Investigation and metabolic modelling of glycosylation in chinese hamster ovary (cho) cells
SUPERVISOR: Nicole BORTH
PROJECT ASSIGNED TO: Jerneja ŠTOR
Glycosylation, the attachment of sugar moieties, is a posttranslational modification which takes place in the endoplasmatic reticulum (ER) and the Golgi apparatus (GA). It does not follow a template but is the result of a complex network of enzymatic reaction (Figure 1) (Zhang et al., 2016). Proper glycosylation is a key quality parameter for biopharmaceuticals. The aim of this project is to develop analytical and computational methods that accurately predict the most important product quality parameter as function of the (bio-)process parameters.
The complexity of glycosylation is coupled with enzyme location in different compartments, enormous network of glycosylation enzymes, substrate preferences among the enzymes and redundancy among enzymatic activities. For this reason, it is difficult to investigate the process just by experimental work, and a suitable alternative approach is mathematical modeling. It complements experimental investigations in addressing the effects of cellular or process changes induced to increase recombinant protein productivity or maximize desired glycoform fractions within the glycoform population (Tejwani et al., 2018). A simplified outline of an already established glycosylation model from Sou et al., 2017, is presented with Figure 2.
In the course of the PhD thesis we will review the already existing glycosylation models and set the framework of new model. We will establish methods for the assessment of the glycosylation network in selected CHO cell line and carry out the experiments for the investigation of glycosylation. In this part we will focus on precise determination of glycosylation profile of the selected protein, precursor synthesis and expression of glycosylation enzymes. Established methods will allow precise determination of glycosylation network and rates of all steps of glycosylation in the chosen model cell lines. These data sets will then be used to validate the model and run simulations. A combined model that couples the existing GSMM with a kinetic model of protein production will improve predictions of productivity and will enable insights into the parameters that influence protein glycosylation by elucidating some of the underlying mechanisms.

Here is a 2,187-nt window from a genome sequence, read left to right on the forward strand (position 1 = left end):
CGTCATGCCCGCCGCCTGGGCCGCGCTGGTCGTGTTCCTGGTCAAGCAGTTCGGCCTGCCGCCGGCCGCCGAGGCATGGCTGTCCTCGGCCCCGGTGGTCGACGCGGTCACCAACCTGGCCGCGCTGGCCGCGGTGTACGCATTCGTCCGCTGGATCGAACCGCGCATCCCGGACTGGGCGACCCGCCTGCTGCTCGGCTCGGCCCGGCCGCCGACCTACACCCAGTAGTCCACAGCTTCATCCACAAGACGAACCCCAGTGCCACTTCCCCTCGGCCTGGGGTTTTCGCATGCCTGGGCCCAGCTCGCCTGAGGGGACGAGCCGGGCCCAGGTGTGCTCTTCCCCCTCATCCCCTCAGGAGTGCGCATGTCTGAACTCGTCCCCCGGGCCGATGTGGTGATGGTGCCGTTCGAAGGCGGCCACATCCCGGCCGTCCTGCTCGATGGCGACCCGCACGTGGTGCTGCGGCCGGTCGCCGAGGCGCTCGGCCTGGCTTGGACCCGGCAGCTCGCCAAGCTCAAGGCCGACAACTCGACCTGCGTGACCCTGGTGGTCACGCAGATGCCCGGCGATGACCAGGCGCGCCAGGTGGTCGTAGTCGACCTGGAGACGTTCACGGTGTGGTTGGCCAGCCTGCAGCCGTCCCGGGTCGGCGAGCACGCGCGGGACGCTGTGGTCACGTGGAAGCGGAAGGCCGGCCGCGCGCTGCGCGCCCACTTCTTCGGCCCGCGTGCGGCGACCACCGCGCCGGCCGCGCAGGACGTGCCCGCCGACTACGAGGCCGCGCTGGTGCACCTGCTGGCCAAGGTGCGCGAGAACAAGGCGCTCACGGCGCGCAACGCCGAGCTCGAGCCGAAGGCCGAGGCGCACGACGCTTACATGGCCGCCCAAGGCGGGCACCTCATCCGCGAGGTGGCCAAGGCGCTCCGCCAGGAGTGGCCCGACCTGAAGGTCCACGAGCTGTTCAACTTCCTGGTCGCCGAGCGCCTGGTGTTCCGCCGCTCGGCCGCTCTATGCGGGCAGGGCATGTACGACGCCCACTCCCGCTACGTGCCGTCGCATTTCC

The project is supported by the COMET center: acib -- Next Generation Bioproduction funded by BMK, BMDW, SFG, Standortagentur Tirol, Government of Lower Austria und Vienna Business Agency in the framework of COMET - Competence Centers for Excellent Technologies. The COMET-Funding Program is managed by the Austrian Research Promotion Agency FFG.
Figure 1: N-linked glycosylation network for immunoglobulin G in CHO-S. The corresponding stoichiometric model describes the flux balance among 25 glycosylation fluxes and 19 IgG glycoforms (excluding M9). The color of the arrows indicates the glycosylation enzyme that catalyzes the corresponding reaction (Hutter et al., 2017).
Figure 2: The modularity of the developed mathematical model and the interactions of each individual component within the overall model (Sou et al., 2017)
Hutter, S., Villiger, T. K., Brühlmann, D., Stettler, M., Broly, H., Soos, M., & Gunawan, R. (2017). Glycosylation flux analysis reveals dynamic changes of intracellular glycosylation flux distribution in Chinese hamster ovary fed-batch cultures. Metabolic Engineering, 43(June), 9–20. doi.org/10.1016/j.ymben.2017.07.005
Sou, S. N., Jedrzejewski, P. M., Lee, K., Sellick, C., Polizzi, K. M., & Kontoravdi, C. (2017). Model-based investigation of intracellular processes determining antibody Fc-glycosylation under mild hypothermia. Biotechnology and Bioengineering, 114(7), 1570–1582. doi.org/10.1002/bit.26225
Tejwani, V., Andersen, M. R., Nam, J. H., & Sharfstein, S. T. (2018). Glycoengineering in CHO Cells: Advances in Systems Biology. Biotechnology Journal, 13(3), 1–16. doi.org/10.1002/biot.201700234
Zhang, P., Woen, S., Wang, T., Liau, B., Zhao, S., Chen, C., Yang, Y., Song, Z., Wormald, M. R., Yu, C., & Rudd, P. M. (2016). Challenges of glycosylation analysis and control: An integrated approach to producing optimal and consistent therapeutic drugs. Drug Discovery Today, 21(5), 740–765. doi.org/10.1016/j.drudis.2016.01.006